:discovered type. To simplify its identification, especially in environments where multiple topics are at play, it's labeled as
:discovered in the Web UI.
Diagram below represents the relationship between topics of various types and how they operate within Karafka routing:
*This example illustrates how a single consumer group and subscription group can incorporate multiple topics of various types. All `:discovered` topics always use the same settings as their base `:matcher` topic.
Enabling Routing Patterns
Creating patterns for routing in Karafka is done by using the routing
#pattern method. Think of it as the twin of the
#topic method but with an added flair of pattern matching:
class KarafkaApp < Karafka::App setup do |config| # ... end routes.draw do pattern(/.*_dlq/) do consumer DlqConsumer end # patterns accept same settings as `#topic` # so they can use all the Karafka features pattern(/.*_customers/) do consumer CustomersDataConsumer long_running_job true manual_offset_management true delay_by(60_000) end end end
The same usage contexts apply since this method is a twin to the
#topic. You can define your patterns in the following places:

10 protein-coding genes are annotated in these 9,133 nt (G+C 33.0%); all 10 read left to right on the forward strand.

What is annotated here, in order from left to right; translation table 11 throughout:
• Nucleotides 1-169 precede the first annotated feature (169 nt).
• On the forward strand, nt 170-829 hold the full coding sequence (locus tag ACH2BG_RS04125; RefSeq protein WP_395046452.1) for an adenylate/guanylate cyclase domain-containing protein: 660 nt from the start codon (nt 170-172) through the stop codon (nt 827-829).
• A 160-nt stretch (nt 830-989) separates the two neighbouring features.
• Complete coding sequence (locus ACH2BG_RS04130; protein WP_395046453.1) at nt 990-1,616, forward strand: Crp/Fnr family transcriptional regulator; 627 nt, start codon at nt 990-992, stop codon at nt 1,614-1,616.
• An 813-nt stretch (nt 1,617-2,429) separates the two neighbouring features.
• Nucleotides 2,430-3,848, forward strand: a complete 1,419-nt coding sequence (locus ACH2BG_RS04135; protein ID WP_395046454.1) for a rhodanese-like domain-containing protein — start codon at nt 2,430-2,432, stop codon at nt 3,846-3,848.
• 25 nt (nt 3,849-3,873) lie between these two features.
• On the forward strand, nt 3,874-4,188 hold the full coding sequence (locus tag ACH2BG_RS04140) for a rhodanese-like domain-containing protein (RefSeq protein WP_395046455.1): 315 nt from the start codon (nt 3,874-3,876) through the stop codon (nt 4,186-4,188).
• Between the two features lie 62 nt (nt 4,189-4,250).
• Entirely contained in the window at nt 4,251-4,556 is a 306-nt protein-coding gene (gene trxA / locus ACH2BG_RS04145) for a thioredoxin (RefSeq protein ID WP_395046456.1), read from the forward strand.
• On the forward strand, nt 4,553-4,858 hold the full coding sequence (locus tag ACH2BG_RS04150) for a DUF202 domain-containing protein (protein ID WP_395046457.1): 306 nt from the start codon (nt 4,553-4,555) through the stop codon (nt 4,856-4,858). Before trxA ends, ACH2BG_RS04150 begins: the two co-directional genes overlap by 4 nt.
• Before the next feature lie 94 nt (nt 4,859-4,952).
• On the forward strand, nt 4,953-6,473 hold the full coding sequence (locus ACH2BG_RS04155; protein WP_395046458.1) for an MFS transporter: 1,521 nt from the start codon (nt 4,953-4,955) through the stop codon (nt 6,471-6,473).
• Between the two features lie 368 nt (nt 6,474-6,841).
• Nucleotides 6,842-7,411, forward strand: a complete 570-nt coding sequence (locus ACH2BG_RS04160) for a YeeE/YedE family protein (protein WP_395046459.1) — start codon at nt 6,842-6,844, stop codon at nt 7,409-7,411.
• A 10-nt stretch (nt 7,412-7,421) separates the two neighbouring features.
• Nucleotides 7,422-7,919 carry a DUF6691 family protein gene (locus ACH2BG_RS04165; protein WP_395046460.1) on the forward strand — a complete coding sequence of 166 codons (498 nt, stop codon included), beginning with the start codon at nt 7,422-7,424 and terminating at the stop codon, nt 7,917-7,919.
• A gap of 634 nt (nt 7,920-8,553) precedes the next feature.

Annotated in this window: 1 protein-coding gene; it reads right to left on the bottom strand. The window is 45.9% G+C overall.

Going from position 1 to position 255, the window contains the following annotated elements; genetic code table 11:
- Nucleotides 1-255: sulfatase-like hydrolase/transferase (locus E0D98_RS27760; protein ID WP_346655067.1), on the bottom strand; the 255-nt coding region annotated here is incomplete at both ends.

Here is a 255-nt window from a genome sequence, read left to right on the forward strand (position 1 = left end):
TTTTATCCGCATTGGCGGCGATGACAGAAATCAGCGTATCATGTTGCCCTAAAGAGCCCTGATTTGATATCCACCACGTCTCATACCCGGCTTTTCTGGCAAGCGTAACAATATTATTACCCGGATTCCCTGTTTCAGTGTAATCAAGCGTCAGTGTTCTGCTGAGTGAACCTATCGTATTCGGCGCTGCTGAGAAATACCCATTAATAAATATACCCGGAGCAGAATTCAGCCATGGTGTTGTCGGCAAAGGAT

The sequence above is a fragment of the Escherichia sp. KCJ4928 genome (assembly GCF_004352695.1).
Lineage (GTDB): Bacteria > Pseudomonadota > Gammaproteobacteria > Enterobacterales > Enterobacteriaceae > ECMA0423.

Routing root Level: Place it directly in your routing.
Consumer Group: Use it within a
Subscription Group: Insert it inside the
Regardless of where you use it, it works similarly to the
#topic method, but searches for topics based on patterns.
Patterns crafted in such a way are called "anonymous patterns". This terminology highlights that these patterns don't have a predefined name. Instead, Karafka generates a name prefixed with "karafka-pattern-" based on the regular expression content. This approach ensures unique and distinguishable matcher topics but, at the same time, makes it much harder to exclude pattern routes from the CLI. Anonymous patterns are easy to start with and great for development. However, we do recommend assigning them names in the later stages before shipping to production.
Named and anonymous patterns in Karafka work the same way when setting up routing. The key difference is that named patterns have a specific name you choose, while anonymous patterns don't. This name is handy when picking or skipping certain routes in Karafka using the CLI. It's good to start with anonymous patterns when testing things out. But, as you finalize how you use them, switching to named patterns can make things more transparent and consistent.
You define named patterns similarly to anonymous by using the
#pattern method but instead of providing only the regular expression, the expectation is that you provide both the name and the regexp:
class KarafkaApp < Karafka::App setup do |config| # ... end routes.draw do pattern(:dlqs_pattern, /.*_dlq/) do consumer DlqConsumer end pattern(:customers_pattern, /.*_customers/) do consumer CustomersDataConsumer long_running_job true manual_offset_management true delay_by(60_000) end end end
ActiveJob Routing Patterns